"Even to many Chinese business executives, Taizhou is not quite a familiar name," says Yin Hong, "while for the pharmaceutical industry, the city and in particular China Medical City have caught the eyes of major multinational and Chinese pharmaceutical firms."
The park is now in its sixth year, and aims to be No. 1 in China as well as a leading park globally. Among other projects there, the University of Texas Health Science Center at Houston, Nanjing Medical University and Taizhou City Government are joining forces to establish an institution.
AstraZeneca, which employs 5,000 in China and Hong Kong, saw turnover of over $1 billion in China in 2010. The new site, which represents AstraZeneca's largest-ever investment in a single manufacturing facility globally, will produce both intravenous and oral solid medicines for the company's growing business in China. Construction of the site is scheduled to be completed at the end of 2013.
"Our new manufacturing facility will complement our efforts to meet the medical needs of Chinese patients with medicines that are locally produced," said Mark Mallon, president, AstraZeneca China. "In particular, it will help us to reach out to more of the estimated 900 million people in urban and rural communities who have had less access to high quality medicines."
China and Africa: A Match Made On Earth
Even with continuing success at many zones in China, Thomas Farole, a senior economist in the International Trade Department of The World Bank, says China's rising wages are starting to change things at the margins for some companies. This may mean good news for some U.S. territories, but the first wave of evidence is in Indonesia, which lost a lot of FDI to China in the 1990s.
"A lot of it is returning now from China," says Farole, noting that China's wages were lower than Indonesia's in 2000, but are now three times higher.
The selfsame trend is positive for Vietnam as well, where in October the government approved development of a new economic zone in the Mekong Delta province of Tra Vinh that would encompass 39,000 hectares (more than 96,000 acres) of land with 42 km. (26 miles) of coastline.
In the meantime, vis-à-vis Chinese trends, U.S. wages are flat or declining.
"At the margin, we should be seeing [operations] returning back to the U.S., and in that sense, the FTZs may tip the balance," says Farole. "Obviously, it's not so simple as that. But of course the U.S. remains a huge consumer market."
Farole and his research colleagues have found a pullback by companies from far-flung global chains to more regional value chains. "So there is a sense of reducing the number of countries they operate in and managing things on a more regional basis. The implications for the U.S. are probably positive."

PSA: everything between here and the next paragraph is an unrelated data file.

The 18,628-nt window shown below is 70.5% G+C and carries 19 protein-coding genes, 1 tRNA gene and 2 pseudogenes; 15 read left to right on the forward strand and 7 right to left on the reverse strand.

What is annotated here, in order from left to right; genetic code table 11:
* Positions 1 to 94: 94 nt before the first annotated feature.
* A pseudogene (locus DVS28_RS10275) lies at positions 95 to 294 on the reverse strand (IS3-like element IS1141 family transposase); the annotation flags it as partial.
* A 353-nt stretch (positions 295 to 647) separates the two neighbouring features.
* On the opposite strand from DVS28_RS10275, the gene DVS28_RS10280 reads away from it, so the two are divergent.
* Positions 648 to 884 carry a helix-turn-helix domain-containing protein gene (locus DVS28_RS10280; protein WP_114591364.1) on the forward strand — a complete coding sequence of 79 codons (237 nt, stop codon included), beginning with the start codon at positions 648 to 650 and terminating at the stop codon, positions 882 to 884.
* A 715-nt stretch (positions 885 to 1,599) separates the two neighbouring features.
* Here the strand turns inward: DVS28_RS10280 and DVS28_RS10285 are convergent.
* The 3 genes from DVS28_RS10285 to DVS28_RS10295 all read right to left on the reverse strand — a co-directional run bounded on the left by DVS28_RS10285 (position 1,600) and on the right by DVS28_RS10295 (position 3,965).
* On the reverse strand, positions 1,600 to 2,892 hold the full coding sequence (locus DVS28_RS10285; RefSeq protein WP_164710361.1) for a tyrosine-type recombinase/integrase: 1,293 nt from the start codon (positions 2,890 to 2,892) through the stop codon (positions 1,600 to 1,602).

Farole has closely studied zones in Africa over the past few years. So has China, which as part of a five-year plan launched in 2006 has made Africa a focal point of its desire to establish up to 50 zones abroad. According to The Wall Street Journal in September, the World Bank "estimates there are now 85 million manufacturing jobs suited for unskilled workers in China, out of a population of 1.3 billion, but only 10 million in all of Africa, population 1 billion."
In their paper "African Shenzhen: China's Special Economic Zones in Africa," published earlier this year in the Journal of Modern African Studies, Prof. Deborah Brautigam of American University and Prof. Tang Xiaoyang of the New School for Social Research noted that trade between China and Africa reached $106 billion in 2008, 10 times the 2000 ﬁgure. "In 2007, at the annual meeting of the African Development Bank, held for the ﬁrst time in Shanghai, the president of China's Export–Import Bank announced plans to commit at least $20 billion in export-related ﬁnance across Africa over the following three years," they wrote. Up to seven "cooperation zones" are supported by China's Ministry of Commerce (MOFCOM), while many others have been established by Chinese companies without MOFCOM support.
While some have quickly jumped to label the Chinese strategy as a land and resources grab, Brautigam is diligent in documenting the Chinese investment in African infrastructure, as opposed to U.S. investment that often comes in the form of aid and charitable funds, with little skin in the game when it comes to long-term investment.